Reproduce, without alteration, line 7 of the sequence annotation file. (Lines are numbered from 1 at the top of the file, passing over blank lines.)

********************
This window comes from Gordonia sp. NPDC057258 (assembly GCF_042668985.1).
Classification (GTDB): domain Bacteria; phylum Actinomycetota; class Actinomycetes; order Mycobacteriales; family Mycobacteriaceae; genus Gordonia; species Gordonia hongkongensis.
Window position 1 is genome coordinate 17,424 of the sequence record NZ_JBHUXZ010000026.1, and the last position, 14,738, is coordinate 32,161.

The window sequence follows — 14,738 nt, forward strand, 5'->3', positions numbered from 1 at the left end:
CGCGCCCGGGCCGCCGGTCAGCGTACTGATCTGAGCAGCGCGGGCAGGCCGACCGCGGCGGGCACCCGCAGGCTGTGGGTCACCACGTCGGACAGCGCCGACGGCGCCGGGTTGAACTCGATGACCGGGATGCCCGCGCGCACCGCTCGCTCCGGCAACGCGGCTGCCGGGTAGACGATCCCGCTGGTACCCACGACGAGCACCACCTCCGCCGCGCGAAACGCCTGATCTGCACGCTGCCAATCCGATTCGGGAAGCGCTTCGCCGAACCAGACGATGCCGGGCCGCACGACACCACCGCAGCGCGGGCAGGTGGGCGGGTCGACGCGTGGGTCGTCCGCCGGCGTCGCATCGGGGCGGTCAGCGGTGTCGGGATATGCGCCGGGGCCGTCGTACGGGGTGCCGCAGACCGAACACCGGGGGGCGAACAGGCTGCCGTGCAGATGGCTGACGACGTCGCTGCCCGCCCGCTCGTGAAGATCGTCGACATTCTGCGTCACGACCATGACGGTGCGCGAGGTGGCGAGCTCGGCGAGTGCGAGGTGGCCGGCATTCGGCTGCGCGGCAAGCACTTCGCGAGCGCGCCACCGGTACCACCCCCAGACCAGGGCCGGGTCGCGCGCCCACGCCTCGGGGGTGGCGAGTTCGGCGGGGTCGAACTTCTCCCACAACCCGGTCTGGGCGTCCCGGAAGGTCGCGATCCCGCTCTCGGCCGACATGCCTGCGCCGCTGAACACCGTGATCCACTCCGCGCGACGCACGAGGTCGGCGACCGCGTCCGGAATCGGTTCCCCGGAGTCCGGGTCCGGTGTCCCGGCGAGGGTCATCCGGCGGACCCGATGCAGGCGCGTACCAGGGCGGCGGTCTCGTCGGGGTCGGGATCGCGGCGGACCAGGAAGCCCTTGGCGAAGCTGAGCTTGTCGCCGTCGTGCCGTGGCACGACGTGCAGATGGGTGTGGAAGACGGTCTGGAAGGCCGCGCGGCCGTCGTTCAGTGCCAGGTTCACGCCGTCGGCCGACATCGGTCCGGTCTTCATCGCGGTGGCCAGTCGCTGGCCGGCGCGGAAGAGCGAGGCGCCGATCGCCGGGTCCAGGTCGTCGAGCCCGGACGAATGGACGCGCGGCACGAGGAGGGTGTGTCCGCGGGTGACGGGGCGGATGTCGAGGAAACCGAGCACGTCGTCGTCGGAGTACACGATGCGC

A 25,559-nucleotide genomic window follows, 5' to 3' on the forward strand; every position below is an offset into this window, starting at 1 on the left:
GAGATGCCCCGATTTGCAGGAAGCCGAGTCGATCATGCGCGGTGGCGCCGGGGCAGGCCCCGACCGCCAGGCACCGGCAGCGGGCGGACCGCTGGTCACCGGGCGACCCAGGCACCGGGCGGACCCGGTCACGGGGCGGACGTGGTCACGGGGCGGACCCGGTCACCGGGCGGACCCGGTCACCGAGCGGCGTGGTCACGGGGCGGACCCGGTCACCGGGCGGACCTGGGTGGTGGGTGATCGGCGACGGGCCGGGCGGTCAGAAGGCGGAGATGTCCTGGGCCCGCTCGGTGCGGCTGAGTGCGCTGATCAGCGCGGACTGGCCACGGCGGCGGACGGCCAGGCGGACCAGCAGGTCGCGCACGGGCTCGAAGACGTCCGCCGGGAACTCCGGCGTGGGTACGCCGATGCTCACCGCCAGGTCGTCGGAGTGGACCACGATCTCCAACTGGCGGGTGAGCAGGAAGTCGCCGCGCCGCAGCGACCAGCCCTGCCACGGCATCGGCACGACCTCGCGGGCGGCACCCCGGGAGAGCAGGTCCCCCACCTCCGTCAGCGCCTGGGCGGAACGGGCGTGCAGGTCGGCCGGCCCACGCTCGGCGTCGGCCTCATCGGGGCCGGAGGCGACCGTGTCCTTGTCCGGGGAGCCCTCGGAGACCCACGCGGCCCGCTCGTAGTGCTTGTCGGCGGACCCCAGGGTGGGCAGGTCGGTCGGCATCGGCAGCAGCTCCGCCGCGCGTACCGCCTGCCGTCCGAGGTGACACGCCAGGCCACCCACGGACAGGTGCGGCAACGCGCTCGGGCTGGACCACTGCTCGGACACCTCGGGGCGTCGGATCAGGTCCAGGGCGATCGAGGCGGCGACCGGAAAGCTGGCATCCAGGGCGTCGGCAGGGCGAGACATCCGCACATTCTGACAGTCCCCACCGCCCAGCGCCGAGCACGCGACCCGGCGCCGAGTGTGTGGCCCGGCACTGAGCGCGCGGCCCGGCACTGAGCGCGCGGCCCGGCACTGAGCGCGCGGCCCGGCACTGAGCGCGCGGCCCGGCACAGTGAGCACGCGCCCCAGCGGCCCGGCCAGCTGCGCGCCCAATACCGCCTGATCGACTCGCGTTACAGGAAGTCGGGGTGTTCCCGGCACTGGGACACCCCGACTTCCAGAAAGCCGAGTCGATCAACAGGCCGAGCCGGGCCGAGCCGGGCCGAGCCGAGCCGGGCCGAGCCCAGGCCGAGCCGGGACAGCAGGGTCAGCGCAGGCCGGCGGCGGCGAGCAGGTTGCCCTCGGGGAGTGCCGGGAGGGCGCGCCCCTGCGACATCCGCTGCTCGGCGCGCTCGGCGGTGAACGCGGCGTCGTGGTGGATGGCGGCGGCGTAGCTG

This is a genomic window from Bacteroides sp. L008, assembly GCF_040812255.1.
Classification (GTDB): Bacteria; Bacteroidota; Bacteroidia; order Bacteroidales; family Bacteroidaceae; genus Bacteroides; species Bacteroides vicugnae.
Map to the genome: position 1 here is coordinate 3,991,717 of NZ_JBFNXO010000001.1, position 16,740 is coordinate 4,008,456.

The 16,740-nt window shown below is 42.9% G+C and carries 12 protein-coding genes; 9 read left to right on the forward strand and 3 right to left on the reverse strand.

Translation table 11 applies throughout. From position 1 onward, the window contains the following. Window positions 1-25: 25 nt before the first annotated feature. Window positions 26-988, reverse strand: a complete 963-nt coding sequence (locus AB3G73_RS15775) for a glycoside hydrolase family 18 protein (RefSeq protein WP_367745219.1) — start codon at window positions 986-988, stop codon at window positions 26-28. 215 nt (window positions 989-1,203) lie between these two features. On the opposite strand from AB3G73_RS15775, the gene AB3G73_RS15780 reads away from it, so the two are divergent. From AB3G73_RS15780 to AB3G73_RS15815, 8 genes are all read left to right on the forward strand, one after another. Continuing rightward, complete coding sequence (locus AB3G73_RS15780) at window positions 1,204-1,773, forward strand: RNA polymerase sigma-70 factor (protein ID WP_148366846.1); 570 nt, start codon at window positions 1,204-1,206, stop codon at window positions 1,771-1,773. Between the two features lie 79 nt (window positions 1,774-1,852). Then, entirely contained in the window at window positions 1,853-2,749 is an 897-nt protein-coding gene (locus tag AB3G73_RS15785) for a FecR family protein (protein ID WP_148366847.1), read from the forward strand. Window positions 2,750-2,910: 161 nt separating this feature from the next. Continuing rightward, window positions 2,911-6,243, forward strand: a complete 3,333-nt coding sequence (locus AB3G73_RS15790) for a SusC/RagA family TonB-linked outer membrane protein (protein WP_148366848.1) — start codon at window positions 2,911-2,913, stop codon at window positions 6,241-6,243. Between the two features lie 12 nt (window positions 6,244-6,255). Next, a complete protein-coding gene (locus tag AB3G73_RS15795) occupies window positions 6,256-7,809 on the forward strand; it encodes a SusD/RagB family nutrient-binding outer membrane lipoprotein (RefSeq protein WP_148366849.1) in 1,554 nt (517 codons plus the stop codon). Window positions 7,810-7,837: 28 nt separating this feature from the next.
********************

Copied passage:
GAGATGCCCCGATTTGCAGGAAGCCGAGTCGATCATGCGCGGTGGCGCCGGGGCAGGCCCCGACCGCCAGGCACCGGCAGCGGGCGGACCGCTGGTCACCGGGCGACCCAGGCACCGGGCGGACCCGGTCACGGGGCGGACGTGGTCACGGGGCGGACCCGGTCACCGGGCGGACCCGGTCACCGAGCGGCGTGGTCACGGGGCGGACCCGGTCACCGGGCGGACCTGGGTGGTGGGTGATCGGCGACGGGCCGGGCGGTCAGAAGGCGGAGATGTCCTGGGCCCGCTCGGTGCGGCTGAGTGCGCTGATCAGCGCGGACTGGCCACGGCGGCGGACGGCCAGGCGGACCAGCAGGTCGCGCACGGGCTCGAAGACGTCCGCCGGGAACTCCGGCGTGGGTACGCCGATGCTCACCGCCAGGTCGTCGGAGTGGACCACGATCTCCAACTGGCGGGTGAGCAGGAAGTCGCCGCGCCGCAGCGACCAGCCCTGCCACGGCATCGGCACGACCTCGCGGGCGGCACCCCGGGAGAGCAGGTCCCCCACCTCCGTCAGCGCCTGGGCGGAACGGGCGTGCAGGTCGGCCGGCCCACGCTCGGCGTCGGCCTCATCGGGGCCGGAGGCGACCGTGTCCTTGTCCGGGGAGCCCTCGGAGACCCACGCGGCCCGCTCGTAGTGCTTGTCGGCGGACCCCAGGGTGGGCAGGTCGGTCGGCATCGGCAGCAGCTCCGCCGCGCGTACCGCCTGCCGTCCGAGGTGACACGCCAGGCCACCCACGGACAGGTGCGGCAACGCGCTCGGGCTGGACCACTGCTCGGACACCTCGGGGCGTCGGATCAGGTCCAGGGCGATCGAGGCGGCGACCGGAAAGCTGGCATCCAGGGCGTCGGCAGGGCGAGACATCCGCACATTCTGACAGTCCCCACCGCCCAGCGCCGAGCACGCGACCCGGCGCCGAGTGTGTGGCCCGGCACTGAGCGCGCGGCCCGGCACTGAGCGCGCGGCCCGGCACTGAGCGCGCGGCCCGGCACTGAGCGCGCGGCCCGGCACAGTGAGCACGCGCCCCAGCGGCCCGGCCAGCTGCGCGCCCAATACCGCCTGATCGACTCGCGTTACAGGAAGTCGGGGTGTTCCCGGCACTGGGACACCCCGACTTCCAGAAAGCCGAGTCGATCAACAGGCCGAGCCGGGCCGAGCCGGGCCGAGCCGAGCCGGGCCGAGCCCAGGCCGAGCCGGGACAGCAGGGTCAGCGCAGGCCGGCGGCGGCGAGCAGGTTGCCCTCGGGGAGTGCCGGGAGGGCGCGCCCCTGCGACATCCGCTGCTCGGCGCGCTCGGCGGTGAACGCGGCGTCGTGGTGGATGGCGGCGGCGTAGCTG